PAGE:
That’s so frustrating – these talented students can do more than manufacturers with R&D budgets infinitely larger that the students probably had to work with. We need to see more of this kind of R&D happening in Australia – thankfully we have the education system to do that hard work eh?
Just a pointer to a post I’ve just written over on the Digital Eskimo blog on Greener Computing.
Well – we already knew that. But as Treehugger reports, the ice is melting faster than the official predictions of the IPCC. The IPCC is the same organisation that conservatively suggested that humans are 90% likely to be causing global warming. In the face of reality, their conservative estimates on ice melt seem to be very conservative indeed. Perhaps they are also understating our impact?
Anyways – very interesting. And with Al and the IPCC getting the Nobel prize, mebbe more action is on the way? I sure hope so…
In my inbox today – “Introducing Jetstar’s Carbon Offset Program”:
To celebrate the launch, we are going to be paying for all carbon emissions on every international and domestic flight, for all of our passengers, on Wednesday 19th September – the first day of our new program.
This single day offset will have a six figure price tag and is a real sign of our commitment to protecting our environment…
The program is accredited by the Government’s Greenhouse Friendly program, which includes tree-based offsets in the mix of accredited products. (I’m not a fan of tree-based offsets – investment in renewable energy, like that offered by Climate Friendly, is preferred in my book.)
Unlike Virgin, Jetstar have embedded offsetting into their booking page on their website – right after the “excess baggage” section. This is a good move (and one of the criticisms I had of the Virgin program.)
A flight from Sydney to the Sunshine Coast – which, fortuitously I need to book today 😉 – adds $2.52 to the flight cost. By contrast, Climate Friendly’s price for the same trip are $13.04. This is partly because Climate Friendly also include other factors in their pricing – such as the contrails and other impacts of flights – as well as using more expensive credits.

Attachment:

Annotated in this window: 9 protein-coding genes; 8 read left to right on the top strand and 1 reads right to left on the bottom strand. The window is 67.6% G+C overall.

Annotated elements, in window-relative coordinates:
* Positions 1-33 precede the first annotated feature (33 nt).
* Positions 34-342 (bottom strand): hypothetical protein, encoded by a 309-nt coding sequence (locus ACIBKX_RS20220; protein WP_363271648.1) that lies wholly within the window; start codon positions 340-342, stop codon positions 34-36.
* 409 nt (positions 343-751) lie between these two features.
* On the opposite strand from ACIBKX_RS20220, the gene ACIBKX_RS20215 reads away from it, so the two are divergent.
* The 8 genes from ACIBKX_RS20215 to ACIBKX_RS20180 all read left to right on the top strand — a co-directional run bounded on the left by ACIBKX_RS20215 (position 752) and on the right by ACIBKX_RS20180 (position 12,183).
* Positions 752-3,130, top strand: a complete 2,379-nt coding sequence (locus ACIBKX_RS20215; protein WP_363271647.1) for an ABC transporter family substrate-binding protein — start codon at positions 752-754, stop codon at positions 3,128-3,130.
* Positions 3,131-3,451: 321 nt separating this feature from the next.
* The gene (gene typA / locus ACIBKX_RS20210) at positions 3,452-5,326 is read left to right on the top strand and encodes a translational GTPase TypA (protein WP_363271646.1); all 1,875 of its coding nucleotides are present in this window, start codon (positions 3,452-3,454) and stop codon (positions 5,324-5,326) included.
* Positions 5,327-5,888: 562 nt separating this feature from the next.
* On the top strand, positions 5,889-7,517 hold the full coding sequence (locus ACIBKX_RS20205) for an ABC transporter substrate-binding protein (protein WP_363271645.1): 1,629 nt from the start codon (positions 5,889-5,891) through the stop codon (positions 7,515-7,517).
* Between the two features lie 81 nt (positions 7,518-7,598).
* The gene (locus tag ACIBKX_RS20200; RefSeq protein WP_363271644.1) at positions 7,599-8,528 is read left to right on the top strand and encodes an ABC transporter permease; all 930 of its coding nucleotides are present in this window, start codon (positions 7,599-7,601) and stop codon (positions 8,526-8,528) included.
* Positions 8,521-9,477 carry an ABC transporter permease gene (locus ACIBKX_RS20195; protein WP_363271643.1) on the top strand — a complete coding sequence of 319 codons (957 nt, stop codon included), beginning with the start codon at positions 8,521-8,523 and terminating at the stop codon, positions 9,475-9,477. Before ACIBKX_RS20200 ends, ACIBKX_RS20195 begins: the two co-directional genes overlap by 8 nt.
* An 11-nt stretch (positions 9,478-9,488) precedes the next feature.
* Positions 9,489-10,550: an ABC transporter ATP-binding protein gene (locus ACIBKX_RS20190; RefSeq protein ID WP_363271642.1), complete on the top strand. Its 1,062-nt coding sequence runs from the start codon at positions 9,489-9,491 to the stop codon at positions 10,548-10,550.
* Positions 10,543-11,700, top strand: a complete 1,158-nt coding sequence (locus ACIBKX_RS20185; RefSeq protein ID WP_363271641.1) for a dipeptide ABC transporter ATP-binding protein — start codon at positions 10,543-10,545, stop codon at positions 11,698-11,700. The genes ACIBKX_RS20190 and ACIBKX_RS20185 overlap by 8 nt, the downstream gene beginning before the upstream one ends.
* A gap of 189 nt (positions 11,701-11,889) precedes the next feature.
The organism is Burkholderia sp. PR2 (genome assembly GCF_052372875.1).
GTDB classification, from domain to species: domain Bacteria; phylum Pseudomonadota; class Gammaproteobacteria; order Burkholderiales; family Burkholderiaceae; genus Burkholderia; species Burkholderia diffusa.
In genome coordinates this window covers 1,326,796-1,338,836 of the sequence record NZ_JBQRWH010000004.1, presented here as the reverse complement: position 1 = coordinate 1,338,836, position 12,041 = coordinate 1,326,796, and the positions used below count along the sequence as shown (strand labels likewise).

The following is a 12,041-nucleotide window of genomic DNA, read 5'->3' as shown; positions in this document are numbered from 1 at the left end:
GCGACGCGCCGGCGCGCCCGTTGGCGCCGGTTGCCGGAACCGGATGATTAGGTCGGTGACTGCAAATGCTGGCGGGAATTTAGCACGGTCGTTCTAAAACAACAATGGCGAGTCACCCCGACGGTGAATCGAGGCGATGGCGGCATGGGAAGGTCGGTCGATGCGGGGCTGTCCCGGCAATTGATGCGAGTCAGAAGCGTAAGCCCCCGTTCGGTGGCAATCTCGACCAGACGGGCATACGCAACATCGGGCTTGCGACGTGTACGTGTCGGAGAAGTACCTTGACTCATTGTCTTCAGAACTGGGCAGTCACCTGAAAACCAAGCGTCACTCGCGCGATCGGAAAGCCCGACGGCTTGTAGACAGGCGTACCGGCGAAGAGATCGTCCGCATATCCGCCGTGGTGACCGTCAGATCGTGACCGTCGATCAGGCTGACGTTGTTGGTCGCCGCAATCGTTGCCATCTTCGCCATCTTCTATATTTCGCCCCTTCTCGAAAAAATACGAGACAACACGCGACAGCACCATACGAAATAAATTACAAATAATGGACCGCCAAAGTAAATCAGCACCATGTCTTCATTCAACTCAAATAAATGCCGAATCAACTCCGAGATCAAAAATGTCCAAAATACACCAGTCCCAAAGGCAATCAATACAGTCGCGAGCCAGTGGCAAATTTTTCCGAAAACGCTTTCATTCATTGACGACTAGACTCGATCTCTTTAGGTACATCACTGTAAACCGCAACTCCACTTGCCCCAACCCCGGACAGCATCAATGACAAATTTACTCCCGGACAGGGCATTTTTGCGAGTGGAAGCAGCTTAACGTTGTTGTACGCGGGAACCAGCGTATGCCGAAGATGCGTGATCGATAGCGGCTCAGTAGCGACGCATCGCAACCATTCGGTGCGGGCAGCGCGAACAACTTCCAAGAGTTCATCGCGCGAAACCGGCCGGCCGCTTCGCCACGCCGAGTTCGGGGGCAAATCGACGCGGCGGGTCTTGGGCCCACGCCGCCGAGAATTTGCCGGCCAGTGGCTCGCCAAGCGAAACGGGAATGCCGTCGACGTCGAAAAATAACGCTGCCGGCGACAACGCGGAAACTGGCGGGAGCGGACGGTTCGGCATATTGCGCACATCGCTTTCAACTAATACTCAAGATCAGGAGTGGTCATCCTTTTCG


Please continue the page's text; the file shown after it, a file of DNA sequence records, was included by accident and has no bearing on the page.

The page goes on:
That said, Jetstar do go to some effort to explain how they calculate the cost and it seems they are factoring in a few things specific to their airline, which may also lower the cost. They also claim that they “will not make any profit from Carbon Offset transactions”.
The offsetting doesn’t apply to Jetstar’s business operations, nor is it compulsory for all passengers (it’s not even ticked by default). But they do claim to be taking measures to increase operational efficiency:
Jetstar is focused on the implementation of several conservation strategies relating to energy, water and waste usage across all facets of its operation.
They also tout the benefits of their younger plane fleet’s fuel efficiency as one of the “measures” they are taking (although I doubt environmental benefit played a significant part in their decision making process).
Unfortunately for Jetstar, like Virgin, their core business, low-cost flights, are actually contributing significantly to the increase in flights being taken, which in turn contribute to global warming. So moves like this will do little to dent the scepticism of many a hardened climate campaigner.
But as I’ve mentioned before, I think, on balance, programs such as these do help, because they result in investment in renewable energy (and in the case of tree-based programs, landcare and bushland regeneration). And with our government lagging behind in introducing any concrete targets or legislation, this can only be a good thing.
Find out more about the program on Jetstar’s site.